"Nosikova's interpretations are instinctively straightforward, exuding musical intelligence, honest integrity and a rock-solid technique. Her sonority is full-bodied . . . Nosikova is at her best in a glowing account of the Dante sonata, richly colourful and full of dramatic intensity. Rounded off by a fine account of Venezia e Napoli, this is a super disc.
From the recordings of the 'Italie' book of Années de pélerinage discussed above, there are six that are recommendable: Brendel (1972), Berman, Bolet, Hatto, Nosikova and Hitzlberger.
International Piano, Tim Parry, London (UK), July/August, 2006

"In the third and least-performed book of Liszt's Années de Pèlerinage, pianist Ksenia Nosikova upholds the excellent standards she brought to the cycle's first two volumes …she keeps sparse, austere selections like the two Thrénodies and the Marche funèbre aloft and fluid. She also is attuned to Liszt's harmonic inventiveness: notice how tellingly she shades the odd major-to-minor shifts in Angelus! Prière aux anges gardiens… no arpeggio or tremolo is simply rattled off (Les jeux d'eau à la Villa d'Este); every note is carefully voiced and well considered. I admire the energy and sweep Nosikova brings to the E major Polonaise."
ClassicsToday, August, 2006

"Her (Ksenia Nosikova's) tone in Vallèe d'Obermann, the keystone of this collection (Switzerland) is sensuous and singing. Moreover, superb pacing and two marvelously constructed climaxes turn this diffuse and difficult tone-poem into a tour de force. Les Cloches de Genêve glows with luminous tonal shading and has real charm and emotional power. Her Polonaise Melancolique is indeed revelatory. Here she achieves extraordinary elasticity of rhythm, tasteful rubato, and above all, spellbinding atmosphere. I don’t expect this unusual work so remarkably played any time soon."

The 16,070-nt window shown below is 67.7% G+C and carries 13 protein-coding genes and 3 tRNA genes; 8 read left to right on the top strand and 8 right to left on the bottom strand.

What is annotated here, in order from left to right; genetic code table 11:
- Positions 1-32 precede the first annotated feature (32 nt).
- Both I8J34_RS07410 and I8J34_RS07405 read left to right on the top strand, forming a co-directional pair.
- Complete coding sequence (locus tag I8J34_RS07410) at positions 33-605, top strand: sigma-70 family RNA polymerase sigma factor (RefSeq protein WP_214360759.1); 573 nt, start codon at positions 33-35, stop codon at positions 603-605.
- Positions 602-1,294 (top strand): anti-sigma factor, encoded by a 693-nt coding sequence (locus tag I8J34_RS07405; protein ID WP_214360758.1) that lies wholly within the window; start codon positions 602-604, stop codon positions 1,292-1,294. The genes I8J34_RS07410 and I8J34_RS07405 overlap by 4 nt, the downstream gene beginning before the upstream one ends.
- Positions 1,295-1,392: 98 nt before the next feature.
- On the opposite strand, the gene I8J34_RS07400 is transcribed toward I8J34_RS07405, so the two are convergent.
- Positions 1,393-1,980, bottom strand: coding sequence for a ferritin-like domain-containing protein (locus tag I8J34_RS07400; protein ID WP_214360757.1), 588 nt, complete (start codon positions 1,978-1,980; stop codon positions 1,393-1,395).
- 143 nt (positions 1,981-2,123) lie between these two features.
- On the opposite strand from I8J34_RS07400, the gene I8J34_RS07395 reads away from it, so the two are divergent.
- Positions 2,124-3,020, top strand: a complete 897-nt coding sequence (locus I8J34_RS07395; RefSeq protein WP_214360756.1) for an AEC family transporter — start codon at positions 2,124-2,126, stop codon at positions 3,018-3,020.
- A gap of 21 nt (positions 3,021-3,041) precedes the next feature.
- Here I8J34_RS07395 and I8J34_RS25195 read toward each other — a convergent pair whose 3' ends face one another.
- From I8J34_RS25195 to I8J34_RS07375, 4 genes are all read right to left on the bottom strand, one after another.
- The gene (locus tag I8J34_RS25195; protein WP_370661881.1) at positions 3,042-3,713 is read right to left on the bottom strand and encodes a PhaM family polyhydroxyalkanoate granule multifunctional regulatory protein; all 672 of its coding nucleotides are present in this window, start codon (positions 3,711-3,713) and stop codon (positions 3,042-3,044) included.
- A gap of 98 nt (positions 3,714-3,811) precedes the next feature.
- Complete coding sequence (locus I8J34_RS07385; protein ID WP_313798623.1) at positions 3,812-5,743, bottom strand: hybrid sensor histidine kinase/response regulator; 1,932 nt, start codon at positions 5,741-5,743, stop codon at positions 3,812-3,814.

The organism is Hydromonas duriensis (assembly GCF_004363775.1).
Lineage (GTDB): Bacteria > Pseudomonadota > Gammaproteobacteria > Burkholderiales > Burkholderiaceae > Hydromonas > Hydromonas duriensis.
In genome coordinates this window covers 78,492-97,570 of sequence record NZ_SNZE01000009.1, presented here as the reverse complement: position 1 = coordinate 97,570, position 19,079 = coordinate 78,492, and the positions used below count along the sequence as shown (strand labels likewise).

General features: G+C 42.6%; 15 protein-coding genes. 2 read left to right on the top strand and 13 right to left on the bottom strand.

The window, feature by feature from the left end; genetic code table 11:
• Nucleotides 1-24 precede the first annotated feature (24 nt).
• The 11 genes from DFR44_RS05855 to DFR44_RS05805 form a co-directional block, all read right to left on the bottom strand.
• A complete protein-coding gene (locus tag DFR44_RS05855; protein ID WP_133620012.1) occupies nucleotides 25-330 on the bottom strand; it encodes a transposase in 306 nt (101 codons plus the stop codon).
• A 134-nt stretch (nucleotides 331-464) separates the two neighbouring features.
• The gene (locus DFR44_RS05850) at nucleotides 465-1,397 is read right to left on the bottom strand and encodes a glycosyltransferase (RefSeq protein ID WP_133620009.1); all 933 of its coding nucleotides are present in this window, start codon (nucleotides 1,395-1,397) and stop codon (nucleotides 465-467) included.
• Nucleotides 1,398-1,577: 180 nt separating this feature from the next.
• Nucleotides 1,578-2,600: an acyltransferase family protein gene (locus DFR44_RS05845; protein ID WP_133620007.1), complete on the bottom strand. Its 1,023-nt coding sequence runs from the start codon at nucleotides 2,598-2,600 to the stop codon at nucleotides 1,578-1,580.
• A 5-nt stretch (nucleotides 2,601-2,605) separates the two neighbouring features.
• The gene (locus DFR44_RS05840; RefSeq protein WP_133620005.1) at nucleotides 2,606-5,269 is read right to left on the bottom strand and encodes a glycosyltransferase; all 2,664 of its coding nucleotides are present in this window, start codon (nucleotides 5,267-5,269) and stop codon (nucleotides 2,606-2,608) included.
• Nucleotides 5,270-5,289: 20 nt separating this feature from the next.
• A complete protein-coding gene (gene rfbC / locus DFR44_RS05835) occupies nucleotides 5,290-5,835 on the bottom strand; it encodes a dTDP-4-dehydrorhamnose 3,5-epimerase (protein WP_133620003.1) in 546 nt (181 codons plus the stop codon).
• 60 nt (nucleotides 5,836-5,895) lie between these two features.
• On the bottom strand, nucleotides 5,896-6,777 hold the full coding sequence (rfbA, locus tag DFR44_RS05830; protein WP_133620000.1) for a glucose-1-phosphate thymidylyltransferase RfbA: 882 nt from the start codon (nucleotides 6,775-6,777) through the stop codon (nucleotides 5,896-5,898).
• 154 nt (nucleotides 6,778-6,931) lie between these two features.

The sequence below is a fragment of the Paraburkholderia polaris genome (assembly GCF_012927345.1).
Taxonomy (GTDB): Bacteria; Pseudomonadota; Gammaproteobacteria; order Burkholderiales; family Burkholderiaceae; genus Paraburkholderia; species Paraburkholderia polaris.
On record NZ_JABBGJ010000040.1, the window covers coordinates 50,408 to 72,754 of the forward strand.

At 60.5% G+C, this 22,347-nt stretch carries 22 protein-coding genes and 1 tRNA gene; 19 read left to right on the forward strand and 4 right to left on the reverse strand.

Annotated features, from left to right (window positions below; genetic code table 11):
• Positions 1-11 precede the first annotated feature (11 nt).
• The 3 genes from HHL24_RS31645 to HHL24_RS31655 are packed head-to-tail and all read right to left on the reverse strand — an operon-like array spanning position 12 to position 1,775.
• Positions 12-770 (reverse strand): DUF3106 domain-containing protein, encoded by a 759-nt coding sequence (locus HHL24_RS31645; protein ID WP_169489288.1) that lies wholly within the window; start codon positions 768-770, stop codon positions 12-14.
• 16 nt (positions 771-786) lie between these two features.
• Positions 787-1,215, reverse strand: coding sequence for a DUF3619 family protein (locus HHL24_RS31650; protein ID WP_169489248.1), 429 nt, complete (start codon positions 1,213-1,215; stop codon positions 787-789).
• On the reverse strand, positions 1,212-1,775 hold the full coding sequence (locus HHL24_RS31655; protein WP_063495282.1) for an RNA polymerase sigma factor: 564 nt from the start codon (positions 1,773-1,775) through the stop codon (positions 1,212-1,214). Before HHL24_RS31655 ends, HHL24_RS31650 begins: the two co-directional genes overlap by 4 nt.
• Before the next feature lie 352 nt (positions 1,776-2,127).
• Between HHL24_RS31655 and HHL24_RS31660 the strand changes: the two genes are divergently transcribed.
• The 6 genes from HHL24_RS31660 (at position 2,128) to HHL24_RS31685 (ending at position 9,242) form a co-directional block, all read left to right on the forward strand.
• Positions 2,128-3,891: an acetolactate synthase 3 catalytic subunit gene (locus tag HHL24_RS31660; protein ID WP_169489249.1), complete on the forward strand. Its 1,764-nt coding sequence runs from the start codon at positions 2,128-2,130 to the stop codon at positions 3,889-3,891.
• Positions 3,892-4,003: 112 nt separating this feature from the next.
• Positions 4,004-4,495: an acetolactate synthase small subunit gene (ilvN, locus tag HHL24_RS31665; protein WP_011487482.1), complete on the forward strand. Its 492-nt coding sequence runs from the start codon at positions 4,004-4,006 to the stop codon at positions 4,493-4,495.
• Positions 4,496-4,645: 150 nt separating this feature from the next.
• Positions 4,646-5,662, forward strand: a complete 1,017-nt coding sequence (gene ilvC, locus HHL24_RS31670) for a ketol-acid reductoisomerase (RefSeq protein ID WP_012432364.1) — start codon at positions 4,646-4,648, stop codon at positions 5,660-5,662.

American Record Guide
, March, 2004

"Pianist Ksenia Nosikova proves as idiomatic and convincing a Lisztian in the first volume of the composer's (Liszt) Années de Pèlerinage as in her previous release to the second, Italian volume and its supplementary Venezia e Napoli triptych…Nosikova's perceptive and vibrant performance makes a better case for the music (Polonaise Melancolique) that Leslie Howard's relatively sober reading on Hyperion. I look forward to this cycle's conclusion."
, November, 2003

"Ms. Nosikova has recorded Liszt's work extensively in recent years, and her evident absorption in her playing showed a truly personal appreciation of his mysterious, imaginative quality… She communicated the tension between frustration and delicacy in Liszt’s To the Cypresses of the Villas d'Este with carefully conducted poise, drawing out the simmering undercurrents of the piece… her interpretation of The Fountains of the Villa d'Este poignantly captured the fluid, aquatic beauty of the Hungarian’s composition."
The Saint Andrew's (Scotland) Saint, January, 2003

"…it was in the rhapsodic playing that Nosikova's talents showed to best advantage. Introspective, recitative-like declamations got all the space they deserved, including silences. It was musically very poetic. ...full of light, warmth, and joy."